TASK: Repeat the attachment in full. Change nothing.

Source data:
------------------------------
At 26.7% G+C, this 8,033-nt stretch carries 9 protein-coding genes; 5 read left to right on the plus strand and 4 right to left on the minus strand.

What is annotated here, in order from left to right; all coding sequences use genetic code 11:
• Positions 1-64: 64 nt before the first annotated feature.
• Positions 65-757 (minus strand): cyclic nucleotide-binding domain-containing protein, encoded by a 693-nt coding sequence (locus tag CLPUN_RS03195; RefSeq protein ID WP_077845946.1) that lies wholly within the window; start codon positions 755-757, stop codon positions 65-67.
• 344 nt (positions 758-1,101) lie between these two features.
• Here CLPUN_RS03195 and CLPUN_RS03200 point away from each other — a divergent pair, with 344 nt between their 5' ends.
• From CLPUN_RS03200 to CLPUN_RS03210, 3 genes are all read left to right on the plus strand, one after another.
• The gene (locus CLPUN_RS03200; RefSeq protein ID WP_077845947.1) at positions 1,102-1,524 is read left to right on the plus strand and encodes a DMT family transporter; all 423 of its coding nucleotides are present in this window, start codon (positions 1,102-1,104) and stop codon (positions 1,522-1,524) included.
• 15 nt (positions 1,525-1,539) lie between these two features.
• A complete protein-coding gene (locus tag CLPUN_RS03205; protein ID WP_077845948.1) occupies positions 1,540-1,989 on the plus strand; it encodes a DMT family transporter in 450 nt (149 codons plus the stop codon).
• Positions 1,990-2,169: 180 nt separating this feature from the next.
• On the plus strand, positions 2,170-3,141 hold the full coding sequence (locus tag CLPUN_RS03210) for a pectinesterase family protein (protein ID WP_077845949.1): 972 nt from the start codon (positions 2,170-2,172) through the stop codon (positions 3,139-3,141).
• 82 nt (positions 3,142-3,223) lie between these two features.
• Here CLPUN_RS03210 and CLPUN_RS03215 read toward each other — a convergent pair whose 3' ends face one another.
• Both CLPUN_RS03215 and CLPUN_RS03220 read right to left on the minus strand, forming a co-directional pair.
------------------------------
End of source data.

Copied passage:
At 26.7% G+C, this 8,033-nt stretch carries 9 protein-coding genes; 5 read left to right on the plus strand and 4 right to left on the minus strand.

What is annotated here, in order from left to right; all coding sequences use genetic code 11:
• Positions 1-64: 64 nt before the first annotated feature.
• Positions 65-757 (minus strand): cyclic nucleotide-binding domain-containing protein, encoded by a 693-nt coding sequence (locus tag CLPUN_RS03195; RefSeq protein ID WP_077845946.1) that lies wholly within the window; start codon positions 755-757, stop codon positions 65-67.
• 344 nt (positions 758-1,101) lie between these two features.
• Here CLPUN_RS03195 and CLPUN_RS03200 point away from each other — a divergent pair, with 344 nt between their 5' ends.
• From CLPUN_RS03200 to CLPUN_RS03210, 3 genes are all read left to right on the plus strand, one after another.
• The gene (locus CLPUN_RS03200; RefSeq protein ID WP_077845947.1) at positions 1,102-1,524 is read left to right on the plus strand and encodes a DMT family transporter; all 423 of its coding nucleotides are present in this window, start codon (positions 1,102-1,104) and stop codon (positions 1,522-1,524) included.
• 15 nt (positions 1,525-1,539) lie between these two features.
• A complete protein-coding gene (locus tag CLPUN_RS03205; protein ID WP_077845948.1) occupies positions 1,540-1,989 on the plus strand; it encodes a DMT family transporter in 450 nt (149 codons plus the stop codon).
• Positions 1,990-2,169: 180 nt separating this feature from the next.
• On the plus strand, positions 2,170-3,141 hold the full coding sequence (locus tag CLPUN_RS03210) for a pectinesterase family protein (protein ID WP_077845949.1): 972 nt from the start codon (positions 2,170-2,172) through the stop codon (positions 3,139-3,141).
• 82 nt (positions 3,142-3,223) lie between these two features.
• Here CLPUN_RS03210 and CLPUN_RS03215 read toward each other — a convergent pair whose 3' ends face one another.
• Both CLPUN_RS03215 and CLPUN_RS03220 read right to left on the minus strand, forming a co-directional pair.